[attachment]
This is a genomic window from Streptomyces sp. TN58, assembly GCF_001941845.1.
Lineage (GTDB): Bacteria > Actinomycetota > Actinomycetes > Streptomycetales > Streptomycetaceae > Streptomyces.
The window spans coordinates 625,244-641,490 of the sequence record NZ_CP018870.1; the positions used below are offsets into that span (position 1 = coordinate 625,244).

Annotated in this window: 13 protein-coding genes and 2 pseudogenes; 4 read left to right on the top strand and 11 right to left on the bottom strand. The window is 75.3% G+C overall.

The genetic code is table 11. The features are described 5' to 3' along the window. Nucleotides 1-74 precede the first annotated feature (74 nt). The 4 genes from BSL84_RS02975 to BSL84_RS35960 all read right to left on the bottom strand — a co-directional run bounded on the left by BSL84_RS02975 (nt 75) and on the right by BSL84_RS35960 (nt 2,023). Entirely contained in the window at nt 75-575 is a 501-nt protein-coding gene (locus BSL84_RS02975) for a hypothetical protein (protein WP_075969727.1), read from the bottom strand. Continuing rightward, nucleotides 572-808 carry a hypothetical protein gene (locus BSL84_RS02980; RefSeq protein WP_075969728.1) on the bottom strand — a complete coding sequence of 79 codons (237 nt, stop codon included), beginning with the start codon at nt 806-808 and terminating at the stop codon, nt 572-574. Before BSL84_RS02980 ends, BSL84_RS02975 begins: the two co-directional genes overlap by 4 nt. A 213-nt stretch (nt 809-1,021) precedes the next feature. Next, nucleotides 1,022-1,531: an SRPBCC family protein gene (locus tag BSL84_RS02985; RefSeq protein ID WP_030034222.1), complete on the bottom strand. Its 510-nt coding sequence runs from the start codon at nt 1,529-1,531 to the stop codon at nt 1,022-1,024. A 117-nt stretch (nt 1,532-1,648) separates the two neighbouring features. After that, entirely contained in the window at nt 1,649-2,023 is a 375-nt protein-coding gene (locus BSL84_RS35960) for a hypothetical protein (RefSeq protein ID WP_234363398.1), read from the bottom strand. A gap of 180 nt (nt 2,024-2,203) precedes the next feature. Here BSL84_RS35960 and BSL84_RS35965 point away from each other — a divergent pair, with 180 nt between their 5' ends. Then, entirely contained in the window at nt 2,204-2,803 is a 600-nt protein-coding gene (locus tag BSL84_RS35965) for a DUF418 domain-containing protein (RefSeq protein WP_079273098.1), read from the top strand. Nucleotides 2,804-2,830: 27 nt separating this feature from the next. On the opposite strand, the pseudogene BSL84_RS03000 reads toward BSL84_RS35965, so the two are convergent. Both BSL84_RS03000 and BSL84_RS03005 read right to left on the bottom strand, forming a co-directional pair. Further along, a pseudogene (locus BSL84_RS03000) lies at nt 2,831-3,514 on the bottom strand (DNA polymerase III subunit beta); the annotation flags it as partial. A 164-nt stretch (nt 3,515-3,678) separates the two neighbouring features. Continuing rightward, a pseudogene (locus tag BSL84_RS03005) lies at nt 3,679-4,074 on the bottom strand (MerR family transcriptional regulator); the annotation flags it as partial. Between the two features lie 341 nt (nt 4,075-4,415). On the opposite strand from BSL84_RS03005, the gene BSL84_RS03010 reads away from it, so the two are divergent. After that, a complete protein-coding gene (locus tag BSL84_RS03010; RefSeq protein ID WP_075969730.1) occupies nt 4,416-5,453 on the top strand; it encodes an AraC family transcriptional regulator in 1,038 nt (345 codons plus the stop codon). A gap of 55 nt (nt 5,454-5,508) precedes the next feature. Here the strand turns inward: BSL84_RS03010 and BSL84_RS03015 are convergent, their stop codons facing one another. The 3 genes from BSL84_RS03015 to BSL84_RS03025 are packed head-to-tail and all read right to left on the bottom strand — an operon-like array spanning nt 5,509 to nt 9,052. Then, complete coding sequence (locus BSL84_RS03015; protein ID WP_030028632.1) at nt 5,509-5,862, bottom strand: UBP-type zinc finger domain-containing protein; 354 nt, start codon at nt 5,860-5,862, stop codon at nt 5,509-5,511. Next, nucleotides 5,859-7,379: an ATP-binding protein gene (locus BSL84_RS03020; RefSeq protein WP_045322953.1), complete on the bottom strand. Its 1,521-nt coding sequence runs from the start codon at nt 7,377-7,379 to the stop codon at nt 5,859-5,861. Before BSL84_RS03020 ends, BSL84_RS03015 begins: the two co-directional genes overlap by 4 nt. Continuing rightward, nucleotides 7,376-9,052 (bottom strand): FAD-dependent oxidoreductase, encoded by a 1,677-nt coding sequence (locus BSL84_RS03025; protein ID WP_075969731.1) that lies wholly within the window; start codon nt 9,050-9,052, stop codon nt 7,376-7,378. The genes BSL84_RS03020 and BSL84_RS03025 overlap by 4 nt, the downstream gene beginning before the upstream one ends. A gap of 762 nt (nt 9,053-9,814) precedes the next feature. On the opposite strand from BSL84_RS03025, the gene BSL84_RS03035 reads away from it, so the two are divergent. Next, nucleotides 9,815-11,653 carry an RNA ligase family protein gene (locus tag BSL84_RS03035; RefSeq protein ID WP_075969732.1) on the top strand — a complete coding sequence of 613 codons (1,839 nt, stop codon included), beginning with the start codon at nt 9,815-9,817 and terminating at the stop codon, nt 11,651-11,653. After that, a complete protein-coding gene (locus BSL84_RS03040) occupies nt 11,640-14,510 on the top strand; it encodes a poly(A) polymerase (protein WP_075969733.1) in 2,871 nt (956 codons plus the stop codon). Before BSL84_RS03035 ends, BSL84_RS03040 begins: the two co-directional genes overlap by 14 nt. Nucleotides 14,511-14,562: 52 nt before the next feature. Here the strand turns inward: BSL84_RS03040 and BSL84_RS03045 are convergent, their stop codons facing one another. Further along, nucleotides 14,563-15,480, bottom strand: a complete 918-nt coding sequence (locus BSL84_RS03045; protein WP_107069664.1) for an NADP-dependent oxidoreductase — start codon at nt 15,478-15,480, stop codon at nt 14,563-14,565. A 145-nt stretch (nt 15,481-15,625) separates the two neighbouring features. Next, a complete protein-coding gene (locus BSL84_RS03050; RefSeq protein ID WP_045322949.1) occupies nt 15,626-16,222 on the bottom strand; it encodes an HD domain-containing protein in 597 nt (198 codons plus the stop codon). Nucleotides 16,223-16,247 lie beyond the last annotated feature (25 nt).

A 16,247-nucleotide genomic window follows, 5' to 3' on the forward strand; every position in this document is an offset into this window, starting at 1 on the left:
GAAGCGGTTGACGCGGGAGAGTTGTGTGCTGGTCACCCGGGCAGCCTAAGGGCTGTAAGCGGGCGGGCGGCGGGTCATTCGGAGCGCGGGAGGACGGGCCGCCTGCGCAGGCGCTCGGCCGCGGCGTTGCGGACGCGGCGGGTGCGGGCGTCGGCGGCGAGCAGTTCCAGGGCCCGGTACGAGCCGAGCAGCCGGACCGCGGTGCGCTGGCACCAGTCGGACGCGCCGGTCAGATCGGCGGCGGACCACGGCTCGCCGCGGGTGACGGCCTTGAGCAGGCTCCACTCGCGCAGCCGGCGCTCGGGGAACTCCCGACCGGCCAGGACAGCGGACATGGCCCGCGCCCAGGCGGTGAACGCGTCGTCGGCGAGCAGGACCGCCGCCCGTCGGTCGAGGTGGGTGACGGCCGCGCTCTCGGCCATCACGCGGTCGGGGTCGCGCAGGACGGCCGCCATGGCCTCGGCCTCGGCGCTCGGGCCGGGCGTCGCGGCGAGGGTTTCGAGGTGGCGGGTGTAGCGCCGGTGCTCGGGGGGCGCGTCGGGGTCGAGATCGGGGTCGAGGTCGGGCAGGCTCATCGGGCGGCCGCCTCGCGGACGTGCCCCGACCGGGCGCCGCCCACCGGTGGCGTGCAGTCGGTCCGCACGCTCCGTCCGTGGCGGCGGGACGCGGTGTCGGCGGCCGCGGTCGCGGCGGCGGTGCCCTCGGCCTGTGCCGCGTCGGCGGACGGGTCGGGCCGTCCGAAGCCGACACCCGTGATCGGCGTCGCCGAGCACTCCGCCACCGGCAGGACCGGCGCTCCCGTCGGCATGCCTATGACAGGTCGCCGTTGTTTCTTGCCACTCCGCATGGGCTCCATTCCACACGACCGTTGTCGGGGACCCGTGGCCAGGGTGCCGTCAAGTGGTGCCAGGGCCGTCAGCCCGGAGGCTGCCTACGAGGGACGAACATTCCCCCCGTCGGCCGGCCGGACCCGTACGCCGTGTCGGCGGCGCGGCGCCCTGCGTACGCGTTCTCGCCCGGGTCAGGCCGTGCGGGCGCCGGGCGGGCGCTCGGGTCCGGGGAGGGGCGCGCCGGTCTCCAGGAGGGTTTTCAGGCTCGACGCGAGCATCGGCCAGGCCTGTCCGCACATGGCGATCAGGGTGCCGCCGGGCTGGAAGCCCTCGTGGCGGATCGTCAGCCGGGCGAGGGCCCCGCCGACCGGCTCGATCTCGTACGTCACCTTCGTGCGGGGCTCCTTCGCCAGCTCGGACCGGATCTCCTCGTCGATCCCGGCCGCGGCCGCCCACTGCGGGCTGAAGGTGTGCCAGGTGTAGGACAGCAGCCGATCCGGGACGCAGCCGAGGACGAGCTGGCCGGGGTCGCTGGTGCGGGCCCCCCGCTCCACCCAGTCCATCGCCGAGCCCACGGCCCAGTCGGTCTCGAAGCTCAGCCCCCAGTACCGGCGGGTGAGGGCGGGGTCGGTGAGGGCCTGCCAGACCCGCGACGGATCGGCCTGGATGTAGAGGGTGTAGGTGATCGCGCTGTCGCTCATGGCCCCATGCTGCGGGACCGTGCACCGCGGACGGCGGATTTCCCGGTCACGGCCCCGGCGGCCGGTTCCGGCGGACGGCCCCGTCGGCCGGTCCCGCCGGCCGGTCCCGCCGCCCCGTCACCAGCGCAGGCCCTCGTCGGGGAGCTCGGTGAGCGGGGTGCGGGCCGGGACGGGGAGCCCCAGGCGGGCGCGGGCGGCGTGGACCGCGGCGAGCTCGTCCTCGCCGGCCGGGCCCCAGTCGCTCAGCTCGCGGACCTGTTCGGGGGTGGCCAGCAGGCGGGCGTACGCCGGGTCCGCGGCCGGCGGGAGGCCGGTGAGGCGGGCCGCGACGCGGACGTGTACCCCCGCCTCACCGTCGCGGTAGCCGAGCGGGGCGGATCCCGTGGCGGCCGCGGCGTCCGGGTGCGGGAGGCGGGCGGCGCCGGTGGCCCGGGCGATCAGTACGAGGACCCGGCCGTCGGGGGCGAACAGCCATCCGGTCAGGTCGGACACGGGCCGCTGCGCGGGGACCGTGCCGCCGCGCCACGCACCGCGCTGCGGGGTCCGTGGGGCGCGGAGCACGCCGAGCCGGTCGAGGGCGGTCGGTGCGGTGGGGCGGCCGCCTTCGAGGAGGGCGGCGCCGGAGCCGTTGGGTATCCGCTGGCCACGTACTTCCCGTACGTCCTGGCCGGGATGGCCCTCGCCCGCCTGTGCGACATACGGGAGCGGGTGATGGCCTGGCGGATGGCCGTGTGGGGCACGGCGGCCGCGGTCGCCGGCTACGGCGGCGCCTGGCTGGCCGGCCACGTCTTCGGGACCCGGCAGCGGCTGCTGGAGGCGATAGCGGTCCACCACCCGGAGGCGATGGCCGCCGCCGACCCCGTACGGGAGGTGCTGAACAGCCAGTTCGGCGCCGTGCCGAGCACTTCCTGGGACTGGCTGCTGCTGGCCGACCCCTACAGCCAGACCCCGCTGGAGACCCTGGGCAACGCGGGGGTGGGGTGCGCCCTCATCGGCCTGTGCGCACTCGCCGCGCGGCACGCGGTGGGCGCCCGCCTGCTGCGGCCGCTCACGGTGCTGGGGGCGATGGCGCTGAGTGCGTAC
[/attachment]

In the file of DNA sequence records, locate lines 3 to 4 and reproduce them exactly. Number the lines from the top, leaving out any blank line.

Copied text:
The window spans coordinates 625,244-641,490 of the sequence record NZ_CP018870.1; the positions used below are offsets into that span (position 1 = coordinate 625,244).

Annotated in this window: 13 protein-coding genes and 2 pseudogenes; 4 read left to right on the top strand and 11 right to left on the bottom strand. The window is 75.3% G+C overall.